An ideal summer sneaker, tested

In the fictional sneaker pantheon, there would surely be at least one pair of Vans. Who one, however, is a hotly debated topic, at least for the brand’s mega-fans. Some pledge allegiance to the Era, a lace-up skateboard sneaker with a padded collar. Others are all-in on the Old Skool, another lace-up with more eyelets and the famous “jazz stripe” on its upper. Most people, superfans or not, own a pair of Classic Slip-Ons, probably in the classic checkerboard colorway.

But the most popular is the original – and no, that’s not its name.

The first five Vans sneakers: Authentic (1966), Era (1976), Old Skool (1977), Sk8-Hi (1978), Classic Slip-On (1982)

The Authentic, first called #44 Deck Shoe, was Vans’ first sneaker. On March 16, 1966, the company’s story goes, 12 people lined up outside their very first store, a modest brick-and-mortar store in Anaheim, California, to reserve their own pair. They placed their order in the morning and collected the shoes in the afternoon, as each was made to order in the back of the shop. They have obviously since discontinued that business model, but the Authentic remains.

It was the brand’s bestseller until 2005, but has since been surpassed. However, it remains high level. It has tough competition internally, sure, but it’s still revered for its simplicity and durability, the same characteristics that made it popular in the late 60s.

Vans Authentic

  • Come in many colors
  • Sustainable
  • Cheap
  • Lack of arch support
  • Tight for wide feet

What’s good about the Vans Authentic:

vans
Vans and the summer sun, a perfect marriage.

Evan Malachosky

They are trustworthy.

Former Gear Patrol Associate Director of Production Design Henry Phillips reflects on his favorite sneaker from a season.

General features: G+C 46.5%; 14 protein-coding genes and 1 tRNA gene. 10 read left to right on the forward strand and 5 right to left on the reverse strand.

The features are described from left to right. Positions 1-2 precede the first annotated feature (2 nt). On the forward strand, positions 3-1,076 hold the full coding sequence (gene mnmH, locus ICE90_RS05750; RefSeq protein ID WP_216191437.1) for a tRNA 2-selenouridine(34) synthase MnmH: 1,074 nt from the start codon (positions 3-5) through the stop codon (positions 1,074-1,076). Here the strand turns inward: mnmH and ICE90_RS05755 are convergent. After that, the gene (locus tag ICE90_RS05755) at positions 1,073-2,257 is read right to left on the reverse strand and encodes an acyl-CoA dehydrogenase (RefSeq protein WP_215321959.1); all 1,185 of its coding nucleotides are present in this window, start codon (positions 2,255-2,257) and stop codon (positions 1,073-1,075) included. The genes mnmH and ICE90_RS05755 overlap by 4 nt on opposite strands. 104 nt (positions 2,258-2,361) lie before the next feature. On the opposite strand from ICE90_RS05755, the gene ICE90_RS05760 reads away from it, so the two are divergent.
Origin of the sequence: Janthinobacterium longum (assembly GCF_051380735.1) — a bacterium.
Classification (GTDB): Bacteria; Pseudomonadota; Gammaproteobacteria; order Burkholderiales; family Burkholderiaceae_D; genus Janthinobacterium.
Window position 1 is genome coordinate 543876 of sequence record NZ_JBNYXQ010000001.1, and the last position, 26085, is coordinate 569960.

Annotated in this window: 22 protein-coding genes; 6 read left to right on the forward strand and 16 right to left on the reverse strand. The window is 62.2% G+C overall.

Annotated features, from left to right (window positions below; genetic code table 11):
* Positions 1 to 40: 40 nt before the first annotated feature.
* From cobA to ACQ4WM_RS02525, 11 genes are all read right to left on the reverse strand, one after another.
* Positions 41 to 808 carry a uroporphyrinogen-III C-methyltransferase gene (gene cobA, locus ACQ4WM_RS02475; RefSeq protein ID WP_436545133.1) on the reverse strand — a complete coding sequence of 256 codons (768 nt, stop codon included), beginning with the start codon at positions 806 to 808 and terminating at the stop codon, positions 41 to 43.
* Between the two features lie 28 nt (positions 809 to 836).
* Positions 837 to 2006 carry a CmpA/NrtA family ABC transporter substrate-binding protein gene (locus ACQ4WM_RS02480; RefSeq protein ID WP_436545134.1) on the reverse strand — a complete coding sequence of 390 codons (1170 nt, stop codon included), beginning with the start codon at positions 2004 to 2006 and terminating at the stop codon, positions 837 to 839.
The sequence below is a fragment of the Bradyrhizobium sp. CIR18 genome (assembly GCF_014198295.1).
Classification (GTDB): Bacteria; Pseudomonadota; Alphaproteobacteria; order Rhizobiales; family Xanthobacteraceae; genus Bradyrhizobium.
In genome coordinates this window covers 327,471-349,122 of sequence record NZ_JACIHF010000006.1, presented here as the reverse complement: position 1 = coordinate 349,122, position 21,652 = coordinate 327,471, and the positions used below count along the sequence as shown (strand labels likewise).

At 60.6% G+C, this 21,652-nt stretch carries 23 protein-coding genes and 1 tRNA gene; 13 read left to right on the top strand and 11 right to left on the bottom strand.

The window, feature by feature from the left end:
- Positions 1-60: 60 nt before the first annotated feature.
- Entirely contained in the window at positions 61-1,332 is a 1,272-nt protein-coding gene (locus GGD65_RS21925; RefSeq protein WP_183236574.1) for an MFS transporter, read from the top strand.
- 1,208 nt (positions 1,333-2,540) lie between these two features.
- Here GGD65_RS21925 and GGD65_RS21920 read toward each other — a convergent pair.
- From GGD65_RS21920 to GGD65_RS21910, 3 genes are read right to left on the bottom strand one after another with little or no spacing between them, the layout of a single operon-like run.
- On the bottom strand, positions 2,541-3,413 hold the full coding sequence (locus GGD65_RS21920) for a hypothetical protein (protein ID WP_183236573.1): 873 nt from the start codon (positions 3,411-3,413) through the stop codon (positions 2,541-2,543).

“Every year in early May, I buy a pair of white Vans Authentics. With a discount code or two, they’re about $30, and the dirt, sand, and stains that eventually coat them by the time they’re trashed unceremoniously on Labor Day is how I measure the craziness of summer It started by accident a few years ago when I wore an immaculate pair to a music festival that would end up with enough mud to rival Woodstock ’94.

The humble Vans were off-white for the next few months, but they managed to hit a few continents, a few beaches and endless city blocks, just taking on a bit of character from each along the way. Summer has an ease that makes this possible – these beat-to-shit shoes weren’t made for button down fall or spring, but they felt right at home during the summer Fridays season, shorts and an acceptable bare chest.

I often prefer to buy things that are made to last, but there’s something rewarding about watching three months of your life condensed into a size 10 canvas and then doing it again next year. It’s indirect and inadvertent record keeping, but it still marks time through good use.”

vans
There’s no big checkmark or three solid stripes – just a little hangtag and this logo on the insole.

Evan Malachosky

They are ubiquitous, yet unique.

The Authentic is available in a million – unconfirmed – colorways. Moreover, it is often the canvas of choice for collaborators like Wacko Maria, Julian Klincewicz, MoMA, Anderson Paak and so many others. As such, it’s a classic sneaker that hasn’t overstayed its welcome, making it as ubiquitous as it is unique. People, as Phillips mentioned, wear them down too, turning every smudge and scuff into accent marks that separate your pair from your friend’s.

What is less ideal with the Vans Authentic:

They lack cushioning.

The Authentic is by no means an orthopedic shoe. It’s comfortable sufficient, but not if you are someone who suffers from foot pain. They lack arch support, which means they’re fine for people with flat feet (me), but someone with exaggerated (or even normal) arches will feel pretty stretched at the end of the day.

vans
Skaters still trust the tread, but the cushioning could use an upgrade—and it got one: ComfyCush.

Evan Malachosky

These are still $55 sneakers.

These are not boots. They’re not even Air Forces 1. The Vans Authentic has a limited lifespan because it’s just an unlined canvas attached to a midsole on a thin rubber sole.

However, there is an alternative: the ComfyCush. For $10 more you get an upgraded insole and outsole that knocks the OG Authentic out of the water. Worth it, but the original is not this wrong.

The Vans Authentic: The Verdict:

An enduring icon worth every dollar.

Most cheap sneakers suck. (Order a pair from ASOS, H&M or Zara and you’ll feel exactly what I mean.) For the price, there are few sneakers that rival the original Authentic. Plus, it’s a piece of history. Sure, it’s been modified a few times since 1966, but it’s still the very first Vans sneaker.

Vans Authentic

  • Come in many colors
  • Sustainable
  • Cheap
  • Lack of arch support
  • Tight for wide feet

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